World Idli Day: Is the most popular South Indian dish even Indian?

Idli with sambar and chutney. Photo: Shutterstock/SAM THOMAS A

The soft and fluffy idli is an indispensable part of South Indian breakfast cuisine. Paired with coconut chutney and flavourful sambar, idli reaches its pinnacle of taste. Moreover, this dish is not only delicious but also wholesome and nutritious. The steamed preparation makes idli a lighter and healthier breakfast option. Interestingly, in South India, idli is not confined to breakfast; it is relished as a light meal any time of the day. However, idli aficionados might be surprised to learn that their beloved dish might not have originated in India. Here's the fascinating 'birth story' of one of India's most cherished dishes, loved by millions.

Sambar with idli. Photo: iStock/mukesh-kumar

Idli's origins

According to studies by renowned nutritionist, food historian, and food scientist K T Achaya, idli originated between the seventh and twelfth centuries in Indonesia. During those days, the dish was called kedli or kedari. Interestingly, Indonesia was ruled by numerous Hindu kings during this period. These kings frequently visited India for religious festivals and special occasions like weddings, often accompanied by their royal cooks. It is speculated that the Indonesian dish "kedli" may have been introduced to India as "idli" during these royal visits.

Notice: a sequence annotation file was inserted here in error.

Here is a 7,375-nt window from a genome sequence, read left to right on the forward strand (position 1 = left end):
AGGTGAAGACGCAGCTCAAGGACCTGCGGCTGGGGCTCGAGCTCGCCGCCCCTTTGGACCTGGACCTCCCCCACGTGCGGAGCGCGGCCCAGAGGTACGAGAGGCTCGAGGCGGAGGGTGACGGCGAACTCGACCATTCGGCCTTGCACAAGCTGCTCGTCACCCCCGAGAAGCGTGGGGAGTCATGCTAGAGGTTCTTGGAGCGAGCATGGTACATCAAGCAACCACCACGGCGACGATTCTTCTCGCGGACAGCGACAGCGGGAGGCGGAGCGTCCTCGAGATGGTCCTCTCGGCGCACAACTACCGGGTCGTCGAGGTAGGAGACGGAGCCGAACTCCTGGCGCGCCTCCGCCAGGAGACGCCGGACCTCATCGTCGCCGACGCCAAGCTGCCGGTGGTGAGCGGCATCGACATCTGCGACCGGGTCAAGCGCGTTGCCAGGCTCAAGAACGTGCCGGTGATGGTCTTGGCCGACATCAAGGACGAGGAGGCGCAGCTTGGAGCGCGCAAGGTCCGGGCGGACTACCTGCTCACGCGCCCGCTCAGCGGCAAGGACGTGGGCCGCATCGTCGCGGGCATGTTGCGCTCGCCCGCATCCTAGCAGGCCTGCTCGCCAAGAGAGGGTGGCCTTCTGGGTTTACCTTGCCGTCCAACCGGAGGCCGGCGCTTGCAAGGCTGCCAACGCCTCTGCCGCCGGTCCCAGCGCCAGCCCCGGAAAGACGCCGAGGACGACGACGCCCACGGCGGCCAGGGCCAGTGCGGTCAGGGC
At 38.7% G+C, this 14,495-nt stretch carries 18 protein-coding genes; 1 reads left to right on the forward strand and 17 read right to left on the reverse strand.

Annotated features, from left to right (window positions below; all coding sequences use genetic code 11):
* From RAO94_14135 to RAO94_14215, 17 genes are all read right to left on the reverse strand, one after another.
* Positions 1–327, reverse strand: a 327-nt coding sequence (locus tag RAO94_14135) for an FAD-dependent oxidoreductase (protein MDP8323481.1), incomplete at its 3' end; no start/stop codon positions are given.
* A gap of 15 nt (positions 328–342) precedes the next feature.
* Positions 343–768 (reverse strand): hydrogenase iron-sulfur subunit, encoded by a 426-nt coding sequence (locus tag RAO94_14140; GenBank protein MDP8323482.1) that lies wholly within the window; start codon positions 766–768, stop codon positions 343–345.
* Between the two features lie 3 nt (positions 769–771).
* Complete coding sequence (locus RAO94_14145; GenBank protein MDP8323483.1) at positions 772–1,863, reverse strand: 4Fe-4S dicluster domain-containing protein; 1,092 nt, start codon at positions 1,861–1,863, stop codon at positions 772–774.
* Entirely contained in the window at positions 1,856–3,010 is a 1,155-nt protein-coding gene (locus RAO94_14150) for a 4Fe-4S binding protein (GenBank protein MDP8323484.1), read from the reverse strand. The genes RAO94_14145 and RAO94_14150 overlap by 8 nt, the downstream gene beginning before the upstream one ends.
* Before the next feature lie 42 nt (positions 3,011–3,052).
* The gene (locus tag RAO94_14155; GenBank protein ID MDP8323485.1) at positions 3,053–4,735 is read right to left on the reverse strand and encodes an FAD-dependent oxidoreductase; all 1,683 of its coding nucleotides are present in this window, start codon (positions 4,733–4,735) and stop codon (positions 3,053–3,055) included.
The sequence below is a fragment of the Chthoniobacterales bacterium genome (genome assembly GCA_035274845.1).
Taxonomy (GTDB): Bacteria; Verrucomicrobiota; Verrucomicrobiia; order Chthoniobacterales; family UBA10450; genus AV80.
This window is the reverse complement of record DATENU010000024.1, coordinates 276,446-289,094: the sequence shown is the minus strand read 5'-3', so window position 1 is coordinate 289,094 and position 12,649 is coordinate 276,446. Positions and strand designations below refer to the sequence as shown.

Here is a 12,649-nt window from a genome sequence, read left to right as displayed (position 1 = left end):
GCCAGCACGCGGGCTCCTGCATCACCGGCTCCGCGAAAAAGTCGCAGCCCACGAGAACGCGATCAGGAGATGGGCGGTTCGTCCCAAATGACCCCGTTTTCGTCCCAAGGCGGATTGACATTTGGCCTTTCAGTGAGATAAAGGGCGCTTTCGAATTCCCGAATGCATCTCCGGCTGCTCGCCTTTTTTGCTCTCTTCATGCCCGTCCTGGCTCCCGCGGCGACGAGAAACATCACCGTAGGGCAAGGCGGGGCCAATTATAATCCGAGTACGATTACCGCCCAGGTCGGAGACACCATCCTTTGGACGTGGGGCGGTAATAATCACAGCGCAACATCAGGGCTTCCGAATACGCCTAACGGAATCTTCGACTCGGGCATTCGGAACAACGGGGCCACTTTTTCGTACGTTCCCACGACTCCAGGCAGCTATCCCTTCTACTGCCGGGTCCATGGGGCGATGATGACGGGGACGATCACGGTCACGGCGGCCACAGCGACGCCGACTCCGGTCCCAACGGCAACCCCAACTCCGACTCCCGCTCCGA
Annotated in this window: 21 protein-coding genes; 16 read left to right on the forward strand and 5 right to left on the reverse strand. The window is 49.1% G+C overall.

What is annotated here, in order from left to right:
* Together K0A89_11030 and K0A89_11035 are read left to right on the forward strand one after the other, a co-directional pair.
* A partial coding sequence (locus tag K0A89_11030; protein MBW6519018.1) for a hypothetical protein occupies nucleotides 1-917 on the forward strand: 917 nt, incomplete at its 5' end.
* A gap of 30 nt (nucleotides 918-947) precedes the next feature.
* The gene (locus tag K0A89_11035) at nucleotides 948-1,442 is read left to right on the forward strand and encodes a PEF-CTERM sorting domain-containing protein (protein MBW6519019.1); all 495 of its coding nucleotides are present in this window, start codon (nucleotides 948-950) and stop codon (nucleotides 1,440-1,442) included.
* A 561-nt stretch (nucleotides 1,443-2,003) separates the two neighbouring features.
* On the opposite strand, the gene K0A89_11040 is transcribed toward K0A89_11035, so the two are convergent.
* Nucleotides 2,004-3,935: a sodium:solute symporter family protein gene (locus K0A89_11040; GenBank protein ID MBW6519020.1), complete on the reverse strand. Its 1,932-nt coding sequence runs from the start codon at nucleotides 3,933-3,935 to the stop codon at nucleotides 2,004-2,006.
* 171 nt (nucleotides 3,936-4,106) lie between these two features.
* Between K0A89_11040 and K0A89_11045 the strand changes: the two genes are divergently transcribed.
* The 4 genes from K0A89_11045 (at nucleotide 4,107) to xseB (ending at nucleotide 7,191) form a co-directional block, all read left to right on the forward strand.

On the other hand, the 'Encyclopedia of Food History' and 'Seed to Civilization – The Story of Food' suggest that Arabs may have introduced the dish to India. Settling in India, the Arabs primarily consumed Halal dishes and a rice ball, accompanied by a coconut-based chutney.

Kanchi idli is mostly prepared in the vicinity of the iconic temple of Kanchipuram. Photo: iStock/Mahi Ryan

Idli in history

Despite its foreign origins, idli quickly captured the hearts and palates of Indians. References to idli can be found in ancient historical texts. Notably, a recipe for 'iddalige' is mentioned in 'Vaddaradhane,' a seventh-century Kannada prose work. Additionally, idli is referenced in the tenth-century Tamil work 'Periya Puranam.' Legend has it that merchants from Saurashtra introduced the dish to South India in the tenth century, amidst Muhammad of Ghazni's attack on the famed Somnath temple.

Representative image: Indian Food Images/Shutterstock

World Idli Day

Despite its varied origin stories, idli remains the most celebrated South Indian dish globally. March 30th marks World Idli Day, initiated by popular Chennai-based idli caterers, Eniyavan. On March 30, 2015, Eniyavan reportedly made astounding 1,328 varieties of idli, paying tribute to this delicious and nutritious breakfast staple. Additionally, he made a massive 44-kilogram idli that was cut by a government official, leading March 30 to be recognized as World Idli Day.

In conclusion, while idli's origin may be shrouded in historical debate, its status as an iconic Indian dish remains unchallenged. Celebrated worldwide, idli continues to delight food enthusiasts with its irresistible taste and cultural significance.

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